Yes, I can see an argument for limiting campaign donations, but I don’t believe campaign limits will stop corruption.
Several local residents cited L.A.’s campaign contribution limits as a model for Pasadena during Monday’s City Council meeting.
As one caller said Monday night, “In Los Angeles, the limit is $800 and there are way more people there.”
Maybe the caller should have looked more closely at what’s going on in the City of Angels.
L.A. City Councilman Mark Ridley-Thomas, a former county supervisor, is under indictment on corruption charges.
Ridley-Thomas is accused of conspiring with a former dean of USC’s School of Social Work to steer county money to the university in return for admission of his son into graduate school with full tuition and a paid professorship. Among the 20-count indictment are charges of conspiracy, bribery and wire fraud.
Here’s another one: three years ago, the FBI raided the home and offices of Councilman Jose Huizar. The council suspended Huizar, barring him from exercising the powers of his office, hours after he was arrested. More indictments may be on the way.
This is happening in a city where council members make at least $207,000 a year and cannot accept donations over $800,
I am not claiming those politicians are guilty. The courts will decide that. But this I do know: a corrupt politician will take an envelope full of greenbacks no matter what the city’s campaign finance limits are.
Hell, ban campaign donations altogether every place and it won’t stop a candidate hell bent on fleecing voters.
Locally, incumbent City Councilmembers will have no problems maintaining their seats. While the $4,900 checks pour in to them the incumbents will be out knocking on doors and talking to voters, while their opponents struggle to find the money for mailers.
It’s already damn near impossible to beat an incumbent in Pasadena. Campaign finance limits won’t make it any easier without term limits.
The answer here is the voters need to watch the money. If you did you would have known you were voting in an election with unlimited campaign financing.
The donations are posted on the city’s website, and the city has done that for years.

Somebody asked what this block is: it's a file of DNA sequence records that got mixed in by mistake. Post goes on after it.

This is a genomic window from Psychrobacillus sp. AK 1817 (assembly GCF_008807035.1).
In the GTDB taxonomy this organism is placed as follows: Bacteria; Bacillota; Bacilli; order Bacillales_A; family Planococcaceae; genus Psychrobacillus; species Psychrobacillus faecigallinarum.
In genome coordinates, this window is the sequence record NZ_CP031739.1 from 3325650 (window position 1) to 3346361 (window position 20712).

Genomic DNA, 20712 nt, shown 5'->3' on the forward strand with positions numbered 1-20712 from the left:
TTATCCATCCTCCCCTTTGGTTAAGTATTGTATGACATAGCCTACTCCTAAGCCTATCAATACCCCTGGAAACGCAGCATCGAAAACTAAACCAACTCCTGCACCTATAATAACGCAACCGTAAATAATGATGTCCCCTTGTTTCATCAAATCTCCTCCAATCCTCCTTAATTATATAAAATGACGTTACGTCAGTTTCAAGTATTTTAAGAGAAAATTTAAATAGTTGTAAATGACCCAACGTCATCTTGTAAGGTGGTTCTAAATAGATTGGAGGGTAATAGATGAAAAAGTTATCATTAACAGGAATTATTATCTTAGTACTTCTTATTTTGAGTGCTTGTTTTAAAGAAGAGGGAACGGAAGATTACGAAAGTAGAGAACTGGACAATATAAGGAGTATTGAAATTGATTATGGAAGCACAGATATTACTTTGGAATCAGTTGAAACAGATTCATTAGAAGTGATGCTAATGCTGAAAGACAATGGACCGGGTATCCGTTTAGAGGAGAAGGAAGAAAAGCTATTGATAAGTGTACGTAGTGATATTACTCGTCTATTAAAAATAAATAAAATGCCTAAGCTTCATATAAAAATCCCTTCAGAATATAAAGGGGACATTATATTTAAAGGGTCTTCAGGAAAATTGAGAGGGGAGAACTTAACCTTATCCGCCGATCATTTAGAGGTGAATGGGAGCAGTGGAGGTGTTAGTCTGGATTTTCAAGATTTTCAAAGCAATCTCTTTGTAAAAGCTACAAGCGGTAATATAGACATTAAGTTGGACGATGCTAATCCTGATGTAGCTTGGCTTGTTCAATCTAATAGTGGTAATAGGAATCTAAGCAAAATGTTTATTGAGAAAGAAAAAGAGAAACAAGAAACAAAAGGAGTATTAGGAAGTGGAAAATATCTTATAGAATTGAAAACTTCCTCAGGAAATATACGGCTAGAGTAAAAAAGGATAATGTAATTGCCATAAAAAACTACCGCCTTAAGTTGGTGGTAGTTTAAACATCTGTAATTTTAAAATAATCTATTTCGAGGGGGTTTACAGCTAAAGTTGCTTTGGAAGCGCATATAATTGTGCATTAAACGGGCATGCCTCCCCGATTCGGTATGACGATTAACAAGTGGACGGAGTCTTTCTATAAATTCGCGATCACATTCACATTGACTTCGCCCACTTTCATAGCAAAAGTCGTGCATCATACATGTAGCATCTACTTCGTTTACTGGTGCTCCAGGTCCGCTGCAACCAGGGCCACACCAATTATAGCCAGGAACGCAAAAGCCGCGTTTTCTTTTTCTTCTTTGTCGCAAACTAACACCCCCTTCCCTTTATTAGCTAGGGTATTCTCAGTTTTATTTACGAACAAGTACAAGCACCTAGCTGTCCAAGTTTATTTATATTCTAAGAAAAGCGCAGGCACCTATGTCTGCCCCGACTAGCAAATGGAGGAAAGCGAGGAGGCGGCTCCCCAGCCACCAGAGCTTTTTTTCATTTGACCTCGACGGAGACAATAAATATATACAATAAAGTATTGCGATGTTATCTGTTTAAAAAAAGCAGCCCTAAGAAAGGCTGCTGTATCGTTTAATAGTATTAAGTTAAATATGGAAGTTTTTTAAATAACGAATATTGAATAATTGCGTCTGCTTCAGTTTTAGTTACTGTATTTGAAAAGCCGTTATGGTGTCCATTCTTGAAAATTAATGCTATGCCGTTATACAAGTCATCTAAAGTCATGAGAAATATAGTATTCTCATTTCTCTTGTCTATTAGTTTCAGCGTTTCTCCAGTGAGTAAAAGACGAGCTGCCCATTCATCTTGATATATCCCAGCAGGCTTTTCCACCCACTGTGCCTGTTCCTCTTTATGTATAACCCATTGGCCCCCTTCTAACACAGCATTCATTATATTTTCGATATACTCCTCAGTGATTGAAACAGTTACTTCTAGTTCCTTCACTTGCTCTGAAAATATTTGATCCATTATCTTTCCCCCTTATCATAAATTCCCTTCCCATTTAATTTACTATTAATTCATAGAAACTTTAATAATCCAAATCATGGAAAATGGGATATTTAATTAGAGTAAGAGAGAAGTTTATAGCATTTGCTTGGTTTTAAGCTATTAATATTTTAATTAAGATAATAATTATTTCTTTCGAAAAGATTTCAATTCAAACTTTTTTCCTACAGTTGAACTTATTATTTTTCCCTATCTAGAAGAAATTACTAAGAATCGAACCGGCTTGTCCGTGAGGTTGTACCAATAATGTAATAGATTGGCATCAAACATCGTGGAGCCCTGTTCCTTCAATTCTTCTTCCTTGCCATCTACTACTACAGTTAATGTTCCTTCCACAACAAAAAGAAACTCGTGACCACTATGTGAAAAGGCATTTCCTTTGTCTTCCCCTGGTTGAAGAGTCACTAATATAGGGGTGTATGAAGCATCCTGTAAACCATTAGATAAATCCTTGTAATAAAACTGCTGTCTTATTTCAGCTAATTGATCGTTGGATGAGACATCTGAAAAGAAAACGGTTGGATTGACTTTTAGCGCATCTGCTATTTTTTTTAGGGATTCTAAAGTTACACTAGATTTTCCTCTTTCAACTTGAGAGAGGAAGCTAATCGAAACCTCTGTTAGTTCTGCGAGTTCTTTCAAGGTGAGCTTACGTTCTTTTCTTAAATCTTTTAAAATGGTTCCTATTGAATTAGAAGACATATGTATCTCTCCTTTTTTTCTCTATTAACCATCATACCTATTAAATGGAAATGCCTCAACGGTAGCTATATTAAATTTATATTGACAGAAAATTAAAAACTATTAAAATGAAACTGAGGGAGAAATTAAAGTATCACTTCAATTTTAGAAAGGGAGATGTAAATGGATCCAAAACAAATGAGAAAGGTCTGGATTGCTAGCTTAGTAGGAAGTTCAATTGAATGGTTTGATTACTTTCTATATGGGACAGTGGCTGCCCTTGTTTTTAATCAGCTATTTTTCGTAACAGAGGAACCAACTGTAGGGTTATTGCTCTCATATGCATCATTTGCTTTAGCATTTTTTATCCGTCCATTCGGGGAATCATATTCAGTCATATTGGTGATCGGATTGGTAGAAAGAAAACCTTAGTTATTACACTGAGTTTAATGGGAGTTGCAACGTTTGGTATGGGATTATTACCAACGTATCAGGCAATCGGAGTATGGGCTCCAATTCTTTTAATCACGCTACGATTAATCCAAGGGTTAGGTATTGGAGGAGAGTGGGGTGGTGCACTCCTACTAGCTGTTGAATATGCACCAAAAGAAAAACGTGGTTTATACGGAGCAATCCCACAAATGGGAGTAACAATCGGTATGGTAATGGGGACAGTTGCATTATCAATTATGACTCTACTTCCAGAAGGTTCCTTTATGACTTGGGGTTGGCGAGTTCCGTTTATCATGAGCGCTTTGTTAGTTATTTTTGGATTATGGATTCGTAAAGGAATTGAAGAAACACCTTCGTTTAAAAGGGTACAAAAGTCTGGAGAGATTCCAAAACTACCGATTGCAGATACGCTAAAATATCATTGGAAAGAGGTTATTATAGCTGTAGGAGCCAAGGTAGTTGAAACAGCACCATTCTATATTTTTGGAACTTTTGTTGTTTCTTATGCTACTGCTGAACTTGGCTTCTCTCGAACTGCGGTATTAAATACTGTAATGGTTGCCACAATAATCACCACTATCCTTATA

In the last election, at least two current elected officials returned checks. Felicia Williams and Victor Gordo said no thanks to developers, and Gordo did not take money from the Pasadena Police Officers Association, PPOA.
On that same note, several councilmembers did receive money from the PPOA, and they still voted in favor of the Police Oversight Commission.
And, no, the candidate with the most money does not always win.
If money won the race, the last two District 1 council members would have never been elected.
Robin Salzer would have beaten Jacque Robinson, and Tyron Hampton would have never gained a political foothold. Hampton was massively outspent by Rueben Hueso in his first foray into local politics when he ran for school board.
Hampton and Robinson, both local products, did the work and connected with local voters.
Money also did not dictate who Gordo or former Mayor Terry Tornek spoke with. Gordo spoke and walked with members of Black Lives Matter when they showed up at his house, and BLM didn’t have checks for him when they arrived.
Tornek and Gordo spoke at forums attended by rich and poor alike. So did Williams, Councilmember Gene Masuda and Councilmember Steve Madison.
Ironically, not once did the issue of campaign finances come up at those forums.
Yes, you voted in the last election and it did not have campaign finance limits.
The winning candidates knocked on every door in their districts, because that’s how you win elections in Pasadena.
There is something else to consider: campaign finance reform will not just keep those nasty developers out.
On a side note, some of the same callers that want to keep developers from donating money in local elections want to give the so-called corrupt developers the ability to build housing by right, with no questions asked on certain projects.
That … doesn’t … add … up.
Back on point.
Some of the progressives in town donate a lot of money to campaigns. At one point, just supporting police oversight got a candidate a $5,000 check.
Based on the logic of the callers on Monday, that candidate would then be corrupt to vote in favor of oversight.
In the end, your vote is the best campaign finance limit.
If you don’t like where the money is coming from, the best thing you can do is vote for somebody else.
Watch the money, no matter the limit and make an educated decision.